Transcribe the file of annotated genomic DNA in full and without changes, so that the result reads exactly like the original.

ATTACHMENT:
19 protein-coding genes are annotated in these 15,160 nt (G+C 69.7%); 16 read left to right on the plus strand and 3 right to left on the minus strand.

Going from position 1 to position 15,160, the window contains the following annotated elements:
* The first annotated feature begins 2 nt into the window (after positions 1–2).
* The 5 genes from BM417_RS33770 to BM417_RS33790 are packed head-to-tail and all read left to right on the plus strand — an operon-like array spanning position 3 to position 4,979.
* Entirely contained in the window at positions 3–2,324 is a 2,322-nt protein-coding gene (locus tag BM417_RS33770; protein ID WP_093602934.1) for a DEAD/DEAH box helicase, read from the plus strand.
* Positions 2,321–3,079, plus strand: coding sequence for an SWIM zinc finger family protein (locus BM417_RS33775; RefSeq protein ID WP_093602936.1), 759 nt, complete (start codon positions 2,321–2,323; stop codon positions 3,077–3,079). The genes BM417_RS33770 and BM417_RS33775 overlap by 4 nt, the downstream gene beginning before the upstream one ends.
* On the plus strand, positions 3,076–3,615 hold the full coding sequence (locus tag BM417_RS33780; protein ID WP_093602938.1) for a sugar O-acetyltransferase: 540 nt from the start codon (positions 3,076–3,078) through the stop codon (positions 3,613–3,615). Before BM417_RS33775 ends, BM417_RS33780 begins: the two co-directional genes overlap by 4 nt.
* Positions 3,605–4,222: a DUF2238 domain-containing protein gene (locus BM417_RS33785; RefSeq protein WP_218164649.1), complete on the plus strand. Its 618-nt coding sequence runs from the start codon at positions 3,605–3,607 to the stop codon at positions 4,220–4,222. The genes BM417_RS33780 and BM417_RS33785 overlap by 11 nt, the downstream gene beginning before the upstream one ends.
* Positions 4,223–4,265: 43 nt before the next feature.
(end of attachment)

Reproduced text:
19 protein-coding genes are annotated in these 15,160 nt (G+C 69.7%); 16 read left to right on the plus strand and 3 right to left on the minus strand.

Going from position 1 to position 15,160, the window contains the following annotated elements:
* The first annotated feature begins 2 nt into the window (after positions 1–2).
* The 5 genes from BM417_RS33770 to BM417_RS33790 are packed head-to-tail and all read left to right on the plus strand — an operon-like array spanning position 3 to position 4,979.
* Entirely contained in the window at positions 3–2,324 is a 2,322-nt protein-coding gene (locus tag BM417_RS33770; protein ID WP_093602934.1) for a DEAD/DEAH box helicase, read from the plus strand.
* Positions 2,321–3,079, plus strand: coding sequence for an SWIM zinc finger family protein (locus BM417_RS33775; RefSeq protein ID WP_093602936.1), 759 nt, complete (start codon positions 2,321–2,323; stop codon positions 3,077–3,079). The genes BM417_RS33770 and BM417_RS33775 overlap by 4 nt, the downstream gene beginning before the upstream one ends.
* On the plus strand, positions 3,076–3,615 hold the full coding sequence (locus tag BM417_RS33780; protein ID WP_093602938.1) for a sugar O-acetyltransferase: 540 nt from the start codon (positions 3,076–3,078) through the stop codon (positions 3,613–3,615). Before BM417_RS33775 ends, BM417_RS33780 begins: the two co-directional genes overlap by 4 nt.
* Positions 3,605–4,222: a DUF2238 domain-containing protein gene (locus BM417_RS33785; RefSeq protein WP_218164649.1), complete on the plus strand. Its 618-nt coding sequence runs from the start codon at positions 3,605–3,607 to the stop codon at positions 4,220–4,222. The genes BM417_RS33780 and BM417_RS33785 overlap by 11 nt, the downstream gene beginning before the upstream one ends.
* Positions 4,223–4,265: 43 nt before the next feature.